oxalis, English dogwoods, lenten roses, jonquils, yellow Oriental irises, bamboo, dwarf buckeye, narcissus and buttercups. Where they lead over a small stone-and-concrete bridge, Clayton tells new visitors, “Go look at those kittens and see if you can run them out from under the bridge.” He can barely contain his glee as the unsuspecting take a peak. Then he pulls a string that sets a tiny plastic-and-fake-fur troll to waving its hands and dancing from side to side. Clayton points to a spindly tree with twisted branches that stick out in every direction, like something from a surrealist painting. “This is the biggest Harry Lauder walking stick tree you’ll ever see,” he says. In the midst of the shrubs and flowers stands a 15-foot stone bell tower Garner built a few years ago. One of its stones stands out because it’s black, charred from the fire it endured when Hall Hill School, in the former Avondale Mills village, burned down. He doesn’t throw anything away, and sooner or later he finds a place for everything. Half-buried earthen jugs stick out of stone and mortar walls, colorful tin fish and green cactus stand silent and motionless behind a still-life “aquarium” made of boxed-in window panes, and an iron bell post flies a faded Confederate flag. It’s one of several posts someone gave him. “People give me stuff,” he says. “I don’t refuse it. I deserve it. I give away a lot, too.” At the back of the property are two ponds, where he grows floating plants, water irises and spider lilies. “You can’t compare this place to nowhere else in this state,” he says. Bits and pieces of St. Clair and Garner history are woven into the tapestry of the 22 rooms that make up the main house, grounds and outbuildings. The spindles in his kitchen doorway came from the Mays house that used to stand beside Cropwell Baptist Church. A chestnut bed has been in his family for 200 years. “A lot of Garners and Pearsons were born in this bed,” he says. In 1979, he built an 8-foot-by-8-foot cabin playhouse for daughter, Michelle. The foundation stones came from his Grandfather Pence’s place on Will Creek near Attalla. Later, Clayton raised the cabin and dug out under it to build a wine cellar, which is stocked with empty bottles in a wine rack built into a wall. The rack is made from lightening rods out of Miss Iola Roberts’s house. “She was principal at Avondale Mills school,” he says. “She taught me. I was one of her pets.” He has always salvaged old structures to make new ones. After 20 years at his own shop in Pell City and 10 with Norton’s Florist, he operated Clayton Florist for 10 more years out of a building behind his home that he refers to as “the barn house.” Framed with 2-by-6s that came from the former Tom Tucker Horse Arena in nearby Lakeside Park, it has seals of 12 x 12-foot heart pine from the old Possum Trot Church at Riverside near Huckleberry Pond. The logs in the addition to the house were salvaged from a dilapidated barn in Easonville that had to be moved to build Logan Martin Lake. Other parts came from a two-story log house on the Watson farm in Lincoln, which originally served as a post office for the Pony Express in the town of Chachotta on Choccolocco Creek. The inside walls of the barn house are lined with the last of the lumber sawed at Snead Lumber Company in Snead, Alabama. “I have the doors to the butler’s pantry of Iola Roberts’s house, as well as its weather vanes,” Clayton says. “They are built into the barn house, too.” The house is deceptively large, with three bedrooms, a bath, a kitchen and a hallway connecting one side to the other. Two of the rooms are upstairs, on opposites of the house. Each has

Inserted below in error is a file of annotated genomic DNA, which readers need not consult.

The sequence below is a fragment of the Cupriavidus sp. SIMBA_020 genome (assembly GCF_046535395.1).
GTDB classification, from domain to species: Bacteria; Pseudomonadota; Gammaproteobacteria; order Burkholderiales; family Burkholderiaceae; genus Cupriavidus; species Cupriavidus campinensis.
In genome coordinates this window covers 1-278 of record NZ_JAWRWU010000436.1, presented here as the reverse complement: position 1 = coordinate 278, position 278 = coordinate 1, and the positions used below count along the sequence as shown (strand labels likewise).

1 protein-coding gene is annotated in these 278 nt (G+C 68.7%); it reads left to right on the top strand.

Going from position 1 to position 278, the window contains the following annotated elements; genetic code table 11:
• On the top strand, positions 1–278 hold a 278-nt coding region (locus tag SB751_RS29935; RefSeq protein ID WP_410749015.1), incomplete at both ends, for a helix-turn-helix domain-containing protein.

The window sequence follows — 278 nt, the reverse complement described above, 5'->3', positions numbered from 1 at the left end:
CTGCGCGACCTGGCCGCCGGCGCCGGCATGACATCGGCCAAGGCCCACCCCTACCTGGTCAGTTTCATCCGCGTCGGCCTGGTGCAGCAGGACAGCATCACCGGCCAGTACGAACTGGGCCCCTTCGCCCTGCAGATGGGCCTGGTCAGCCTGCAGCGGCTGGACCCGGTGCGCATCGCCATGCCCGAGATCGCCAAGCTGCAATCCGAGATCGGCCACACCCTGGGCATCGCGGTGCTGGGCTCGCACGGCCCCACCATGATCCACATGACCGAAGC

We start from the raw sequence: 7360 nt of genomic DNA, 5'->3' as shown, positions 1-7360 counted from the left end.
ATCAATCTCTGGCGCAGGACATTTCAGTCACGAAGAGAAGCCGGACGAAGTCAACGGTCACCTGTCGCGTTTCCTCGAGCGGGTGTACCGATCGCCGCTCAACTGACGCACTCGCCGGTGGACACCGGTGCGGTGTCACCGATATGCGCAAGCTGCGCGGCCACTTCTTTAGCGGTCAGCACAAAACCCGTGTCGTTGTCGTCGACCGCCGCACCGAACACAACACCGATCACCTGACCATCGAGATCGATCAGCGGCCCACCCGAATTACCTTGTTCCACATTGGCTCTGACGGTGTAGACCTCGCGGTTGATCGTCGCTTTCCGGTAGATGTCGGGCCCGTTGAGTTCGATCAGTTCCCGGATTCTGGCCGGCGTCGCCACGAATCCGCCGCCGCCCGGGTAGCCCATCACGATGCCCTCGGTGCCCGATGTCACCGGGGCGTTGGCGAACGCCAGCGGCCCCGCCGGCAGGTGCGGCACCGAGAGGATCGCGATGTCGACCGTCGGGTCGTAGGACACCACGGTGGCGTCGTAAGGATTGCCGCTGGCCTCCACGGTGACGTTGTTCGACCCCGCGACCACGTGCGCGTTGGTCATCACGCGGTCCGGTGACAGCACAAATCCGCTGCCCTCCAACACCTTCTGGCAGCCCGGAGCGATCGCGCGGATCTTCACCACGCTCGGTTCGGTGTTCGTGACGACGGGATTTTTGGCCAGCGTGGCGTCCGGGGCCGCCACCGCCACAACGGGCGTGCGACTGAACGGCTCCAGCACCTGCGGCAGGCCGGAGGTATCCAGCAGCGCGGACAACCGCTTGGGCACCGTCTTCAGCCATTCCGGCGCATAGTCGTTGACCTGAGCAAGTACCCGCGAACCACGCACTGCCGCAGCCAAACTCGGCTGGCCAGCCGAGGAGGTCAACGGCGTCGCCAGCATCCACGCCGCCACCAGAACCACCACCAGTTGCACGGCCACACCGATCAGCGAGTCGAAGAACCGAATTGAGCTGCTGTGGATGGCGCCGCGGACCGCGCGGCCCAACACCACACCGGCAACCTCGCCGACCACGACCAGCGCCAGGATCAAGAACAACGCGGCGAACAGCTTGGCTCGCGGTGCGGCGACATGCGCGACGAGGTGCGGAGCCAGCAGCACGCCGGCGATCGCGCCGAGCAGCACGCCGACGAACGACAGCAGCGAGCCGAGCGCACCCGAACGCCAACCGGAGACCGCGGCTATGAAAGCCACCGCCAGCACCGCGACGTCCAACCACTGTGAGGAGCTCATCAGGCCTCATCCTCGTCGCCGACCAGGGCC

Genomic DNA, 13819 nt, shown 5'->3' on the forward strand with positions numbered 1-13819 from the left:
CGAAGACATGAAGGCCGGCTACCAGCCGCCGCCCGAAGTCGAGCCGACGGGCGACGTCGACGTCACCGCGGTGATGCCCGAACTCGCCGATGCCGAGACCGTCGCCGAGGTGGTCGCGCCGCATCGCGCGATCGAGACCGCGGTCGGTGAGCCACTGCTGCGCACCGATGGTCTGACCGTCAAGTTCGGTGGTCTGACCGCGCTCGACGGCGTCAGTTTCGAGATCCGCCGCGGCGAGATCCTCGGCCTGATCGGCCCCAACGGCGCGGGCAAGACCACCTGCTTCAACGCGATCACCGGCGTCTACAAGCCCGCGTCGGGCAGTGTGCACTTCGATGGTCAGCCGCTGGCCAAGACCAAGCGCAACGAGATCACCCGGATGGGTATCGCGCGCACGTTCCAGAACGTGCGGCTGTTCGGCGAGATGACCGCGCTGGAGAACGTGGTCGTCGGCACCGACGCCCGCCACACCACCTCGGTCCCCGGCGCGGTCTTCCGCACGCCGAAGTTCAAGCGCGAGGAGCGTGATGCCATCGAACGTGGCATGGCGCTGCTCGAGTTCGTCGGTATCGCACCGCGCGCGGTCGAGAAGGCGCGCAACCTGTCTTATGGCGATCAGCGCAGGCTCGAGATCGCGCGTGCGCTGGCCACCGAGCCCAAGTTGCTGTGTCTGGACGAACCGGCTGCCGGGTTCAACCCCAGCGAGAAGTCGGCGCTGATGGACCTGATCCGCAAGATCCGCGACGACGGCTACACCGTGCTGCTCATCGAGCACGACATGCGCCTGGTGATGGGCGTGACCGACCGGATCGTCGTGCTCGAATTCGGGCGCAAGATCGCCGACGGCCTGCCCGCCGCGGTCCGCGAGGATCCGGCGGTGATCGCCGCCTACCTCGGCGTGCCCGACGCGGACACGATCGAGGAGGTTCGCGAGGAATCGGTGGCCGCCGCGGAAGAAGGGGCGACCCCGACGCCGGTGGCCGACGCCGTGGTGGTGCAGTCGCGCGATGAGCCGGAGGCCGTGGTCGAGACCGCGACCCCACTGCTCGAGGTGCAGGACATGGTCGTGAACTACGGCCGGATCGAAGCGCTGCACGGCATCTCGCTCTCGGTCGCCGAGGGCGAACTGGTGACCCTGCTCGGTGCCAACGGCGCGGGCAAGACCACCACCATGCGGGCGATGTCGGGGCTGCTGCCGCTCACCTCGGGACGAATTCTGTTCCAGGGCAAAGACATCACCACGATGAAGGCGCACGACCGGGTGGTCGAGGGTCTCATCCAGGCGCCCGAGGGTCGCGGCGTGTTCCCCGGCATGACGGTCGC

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Character